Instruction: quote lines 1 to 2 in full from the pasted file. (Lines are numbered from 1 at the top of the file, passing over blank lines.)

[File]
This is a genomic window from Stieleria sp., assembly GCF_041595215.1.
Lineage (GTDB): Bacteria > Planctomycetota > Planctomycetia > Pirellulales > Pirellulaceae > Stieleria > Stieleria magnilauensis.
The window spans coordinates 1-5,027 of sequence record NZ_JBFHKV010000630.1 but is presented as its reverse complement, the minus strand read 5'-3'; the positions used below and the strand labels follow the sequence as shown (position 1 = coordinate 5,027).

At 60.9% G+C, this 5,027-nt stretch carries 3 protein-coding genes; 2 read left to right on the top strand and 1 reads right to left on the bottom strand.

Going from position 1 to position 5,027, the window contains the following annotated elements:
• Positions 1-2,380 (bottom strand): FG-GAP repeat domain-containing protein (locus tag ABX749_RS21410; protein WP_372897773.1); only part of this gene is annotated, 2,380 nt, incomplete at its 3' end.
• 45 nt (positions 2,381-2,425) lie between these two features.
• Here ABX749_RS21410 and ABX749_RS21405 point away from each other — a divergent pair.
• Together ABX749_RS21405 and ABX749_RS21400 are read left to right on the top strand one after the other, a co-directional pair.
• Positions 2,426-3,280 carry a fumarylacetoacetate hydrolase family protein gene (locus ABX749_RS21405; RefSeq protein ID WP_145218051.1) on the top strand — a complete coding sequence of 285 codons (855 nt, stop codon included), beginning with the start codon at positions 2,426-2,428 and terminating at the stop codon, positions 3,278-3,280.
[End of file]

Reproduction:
This is a genomic window from Stieleria sp., assembly GCF_041595215.1.
Lineage (GTDB): Bacteria > Planctomycetota > Planctomycetia > Pirellulales > Pirellulaceae > Stieleria > Stieleria magnilauensis.